Donovan won’t tell Kelon what’s going on with Robin, he feels that’s for her to tell him, but he does tell him about his concerns for her safety. The two brothers worry about Buddy and his idiot friends, the ones who drove Lisa and Donovan off the road. Then they find what amounts to a snipers nest where someone was watching the house. Kelon hauls Robin off to keep her safe and seduces her. Robin tells him what’s wrong with her and Kelon doesn’t care what that means to him. She’s his mate and he will follow her, be with her, regardless of the cost. He tells her his truth. There in their hideout, he mates with her, locking his life to hers.

The sniper catches up to them and there’s an interesting twist here. Kelon and Robin end up back at the house when the eldest sister, Heather, a nurse, arrives. She’s none too pleased about either man and figures her two sisters have gotten involved with certifiable nut cases.

This is where Wyatt starts. Heather flatly refuses to believe in werewolves. When asked to prove it by shifting, Donovan can’t because has promised Lisa not to shift and Robin wants her sister to trust their judgment and believe them and refuses to let Kelon shift to prove what they are. Kelon, of all people seems to understand the best.

Next day, they all head to the werewolf home where Wyatt is dealing with his father’s impending death. The Carmichael Pack are arch traditionalists. Wyatt has been challenged and simply refuses to kill his challengers – people he grew up with, people with mates and children. It’s getting him injured badly. He’s glad to see Kelon and Donovan with their human mates – and one extra, obviously the oldest sister. It’s to his house that the McGowan’s deliver her and Wyatt finds it’s up to him to explain that their house has only two bedrooms – and she really wouldn’t want to be around two newly mated werewolves. Heather figures Wyatt is as delusional as the brothers, but the nurse in her has her checking out his wounds. It’s then that Wyatt gets his first real scent of her and realizes this bossy piece is his mate. She is also under the McGowan’s protection as a member of their family.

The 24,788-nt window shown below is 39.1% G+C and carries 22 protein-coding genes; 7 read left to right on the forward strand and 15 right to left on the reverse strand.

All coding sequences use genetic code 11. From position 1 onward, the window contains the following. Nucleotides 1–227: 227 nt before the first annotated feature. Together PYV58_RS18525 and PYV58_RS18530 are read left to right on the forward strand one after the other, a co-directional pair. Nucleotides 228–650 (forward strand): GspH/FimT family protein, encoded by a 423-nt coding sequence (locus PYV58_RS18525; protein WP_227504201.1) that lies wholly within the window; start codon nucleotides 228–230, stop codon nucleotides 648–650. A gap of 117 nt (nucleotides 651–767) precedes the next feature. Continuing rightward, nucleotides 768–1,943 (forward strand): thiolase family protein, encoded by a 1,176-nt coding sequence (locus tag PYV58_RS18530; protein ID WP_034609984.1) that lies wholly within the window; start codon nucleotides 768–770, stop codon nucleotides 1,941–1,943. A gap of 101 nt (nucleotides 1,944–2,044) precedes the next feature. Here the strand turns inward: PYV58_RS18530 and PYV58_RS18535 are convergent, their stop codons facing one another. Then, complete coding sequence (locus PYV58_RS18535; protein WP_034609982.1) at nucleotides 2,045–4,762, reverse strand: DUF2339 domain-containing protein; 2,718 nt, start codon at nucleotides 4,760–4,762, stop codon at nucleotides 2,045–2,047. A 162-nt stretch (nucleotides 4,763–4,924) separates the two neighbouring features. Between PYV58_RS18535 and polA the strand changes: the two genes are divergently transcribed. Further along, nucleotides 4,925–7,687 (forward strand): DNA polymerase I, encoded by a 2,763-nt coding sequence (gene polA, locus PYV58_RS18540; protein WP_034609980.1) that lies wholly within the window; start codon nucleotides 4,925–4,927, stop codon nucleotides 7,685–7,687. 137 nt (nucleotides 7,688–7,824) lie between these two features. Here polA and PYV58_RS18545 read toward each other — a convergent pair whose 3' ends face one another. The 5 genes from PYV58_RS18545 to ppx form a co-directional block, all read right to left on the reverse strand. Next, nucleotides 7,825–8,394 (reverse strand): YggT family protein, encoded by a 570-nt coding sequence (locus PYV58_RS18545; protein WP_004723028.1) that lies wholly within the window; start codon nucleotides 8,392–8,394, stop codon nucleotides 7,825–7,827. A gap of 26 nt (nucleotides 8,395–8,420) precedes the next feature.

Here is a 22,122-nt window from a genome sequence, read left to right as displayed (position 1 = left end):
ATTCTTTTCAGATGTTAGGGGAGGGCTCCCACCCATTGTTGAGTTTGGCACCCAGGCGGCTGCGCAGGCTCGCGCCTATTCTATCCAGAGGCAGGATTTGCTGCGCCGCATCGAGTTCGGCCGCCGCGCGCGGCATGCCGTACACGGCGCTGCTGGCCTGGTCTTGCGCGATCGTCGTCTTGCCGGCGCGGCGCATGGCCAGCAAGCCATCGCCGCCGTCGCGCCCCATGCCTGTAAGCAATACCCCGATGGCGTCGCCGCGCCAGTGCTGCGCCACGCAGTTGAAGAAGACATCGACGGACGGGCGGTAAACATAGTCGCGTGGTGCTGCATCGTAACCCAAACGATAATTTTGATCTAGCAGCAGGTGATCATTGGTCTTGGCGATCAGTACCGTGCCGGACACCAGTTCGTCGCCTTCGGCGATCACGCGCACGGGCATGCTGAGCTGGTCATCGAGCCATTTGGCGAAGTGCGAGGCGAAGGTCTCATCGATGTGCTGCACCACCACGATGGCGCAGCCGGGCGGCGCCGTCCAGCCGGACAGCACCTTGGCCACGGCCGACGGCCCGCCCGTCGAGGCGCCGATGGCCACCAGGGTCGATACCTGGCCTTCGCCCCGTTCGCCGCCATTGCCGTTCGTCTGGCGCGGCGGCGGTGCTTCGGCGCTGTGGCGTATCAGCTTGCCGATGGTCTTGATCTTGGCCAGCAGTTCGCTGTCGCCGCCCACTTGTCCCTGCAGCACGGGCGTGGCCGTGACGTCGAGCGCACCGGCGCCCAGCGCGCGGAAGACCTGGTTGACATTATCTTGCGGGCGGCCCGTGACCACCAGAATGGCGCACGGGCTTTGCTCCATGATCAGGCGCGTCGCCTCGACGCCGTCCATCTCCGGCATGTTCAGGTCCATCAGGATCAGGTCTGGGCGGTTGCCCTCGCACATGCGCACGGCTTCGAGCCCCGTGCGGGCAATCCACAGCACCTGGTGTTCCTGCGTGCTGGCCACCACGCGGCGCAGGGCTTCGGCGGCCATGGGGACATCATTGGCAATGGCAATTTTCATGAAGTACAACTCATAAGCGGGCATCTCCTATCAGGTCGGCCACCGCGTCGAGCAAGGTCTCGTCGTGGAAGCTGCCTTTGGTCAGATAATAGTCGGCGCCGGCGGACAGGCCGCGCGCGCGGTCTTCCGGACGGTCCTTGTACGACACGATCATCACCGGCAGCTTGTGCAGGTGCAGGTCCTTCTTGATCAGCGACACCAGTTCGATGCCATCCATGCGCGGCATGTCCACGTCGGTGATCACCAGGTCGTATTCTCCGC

Wyatt can’t help himself, even knowing it will endanger him and possibly risk Heather as well,  he mates her – and leaves his mating mark in a very uncomfortable spot. Heather is just as irresistibly drawn to Wyatt, even though she thinks he’s as delusional as Donovan and Kelon about the whole werewolf thing.

Come morning Wyatt is missing from bed and she finds him fighting. And certain parts of her anatomy burning uncomfortably. Seeing a transformation makes her doubt her own sanity, but she has no intention of allowing Wyatt to get hurt. It’s Wyatt’s father, Al, the man Wyatt has never been able to satisfy, who solves the apparently unsolvable dichotomy between the traditional pack and Wyatt’s progressive views.

Overall, these were three good, solid novellas and combined told a readable and interesting story – even though there are plenty of loose ends for subsequent tales. The writing is a clear narrative style. While Donovan and Kelon seem somewhat interchangeable characters, Wyatt is not. The sisters are well defined and believable. For the erotic romance fan, there’s plenty of hot sex, but aside from suffering the ‘Lora Leigh’ syndrome, it was relatively kink free. (What is it with anal sex????) While none of the novellas reach the level of being great, they are all good and worth a read.

My Grade: C+ (3.25*)

Who would enjoy this book: Followers of Lauren Dane’s Cascadia Wolves and many other werewolf stories. The rating would be X.